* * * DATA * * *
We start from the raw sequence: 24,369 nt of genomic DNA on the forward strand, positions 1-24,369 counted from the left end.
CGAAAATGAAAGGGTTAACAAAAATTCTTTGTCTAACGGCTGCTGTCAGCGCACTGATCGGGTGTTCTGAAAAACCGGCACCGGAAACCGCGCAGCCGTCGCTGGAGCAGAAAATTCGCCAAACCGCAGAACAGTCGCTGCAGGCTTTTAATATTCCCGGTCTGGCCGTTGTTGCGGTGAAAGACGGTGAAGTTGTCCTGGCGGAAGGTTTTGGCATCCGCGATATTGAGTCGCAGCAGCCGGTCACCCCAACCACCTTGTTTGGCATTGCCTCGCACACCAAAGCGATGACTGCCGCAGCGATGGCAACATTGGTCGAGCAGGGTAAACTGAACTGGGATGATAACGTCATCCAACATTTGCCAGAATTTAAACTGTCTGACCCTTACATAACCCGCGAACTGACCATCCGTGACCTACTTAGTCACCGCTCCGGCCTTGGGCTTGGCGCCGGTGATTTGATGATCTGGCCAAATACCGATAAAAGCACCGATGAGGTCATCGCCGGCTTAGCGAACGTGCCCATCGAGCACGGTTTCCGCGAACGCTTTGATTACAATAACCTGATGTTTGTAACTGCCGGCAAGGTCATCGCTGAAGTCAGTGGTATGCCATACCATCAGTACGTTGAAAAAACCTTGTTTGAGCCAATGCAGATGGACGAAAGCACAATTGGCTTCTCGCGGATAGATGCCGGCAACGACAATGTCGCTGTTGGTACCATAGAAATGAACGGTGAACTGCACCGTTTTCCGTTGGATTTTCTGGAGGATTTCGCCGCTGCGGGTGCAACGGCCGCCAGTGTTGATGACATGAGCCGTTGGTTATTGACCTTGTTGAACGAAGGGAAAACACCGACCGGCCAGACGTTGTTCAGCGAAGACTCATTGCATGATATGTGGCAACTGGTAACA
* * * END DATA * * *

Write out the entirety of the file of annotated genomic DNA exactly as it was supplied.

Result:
We start from the raw sequence: 24,369 nt of genomic DNA on the forward strand, positions 1-24,369 counted from the left end.
CGAAAATGAAAGGGTTAACAAAAATTCTTTGTCTAACGGCTGCTGTCAGCGCACTGATCGGGTGTTCTGAAAAACCGGCACCGGAAACCGCGCAGCCGTCGCTGGAGCAGAAAATTCGCCAAACCGCAGAACAGTCGCTGCAGGCTTTTAATATTCCCGGTCTGGCCGTTGTTGCGGTGAAAGACGGTGAAGTTGTCCTGGCGGAAGGTTTTGGCATCCGCGATATTGAGTCGCAGCAGCCGGTCACCCCAACCACCTTGTTTGGCATTGCCTCGCACACCAAAGCGATGACTGCCGCAGCGATGGCAACATTGGTCGAGCAGGGTAAACTGAACTGGGATGATAACGTCATCCAACATTTGCCAGAATTTAAACTGTCTGACCCTTACATAACCCGCGAACTGACCATCCGTGACCTACTTAGTCACCGCTCCGGCCTTGGGCTTGGCGCCGGTGATTTGATGATCTGGCCAAATACCGATAAAAGCACCGATGAGGTCATCGCCGGCTTAGCGAACGTGCCCATCGAGCACGGTTTCCGCGAACGCTTTGATTACAATAACCTGATGTTTGTAACTGCCGGCAAGGTCATCGCTGAAGTCAGTGGTATGCCATACCATCAGTACGTTGAAAAAACCTTGTTTGAGCCAATGCAGATGGACGAAAGCACAATTGGCTTCTCGCGGATAGATGCCGGCAACGACAATGTCGCTGTTGGTACCATAGAAATGAACGGTGAACTGCACCGTTTTCCGTTGGATTTTCTGGAGGATTTCGCCGCTGCGGGTGCAACGGCCGCCAGTGTTGATGACATGAGCCGTTGGTTATTGACCTTGTTGAACGAAGGGAAAACACCGACCGGCCAGACGTTGTTCAGCGAAGACTCATTGCATGATATGTGGCAACTGGTAACA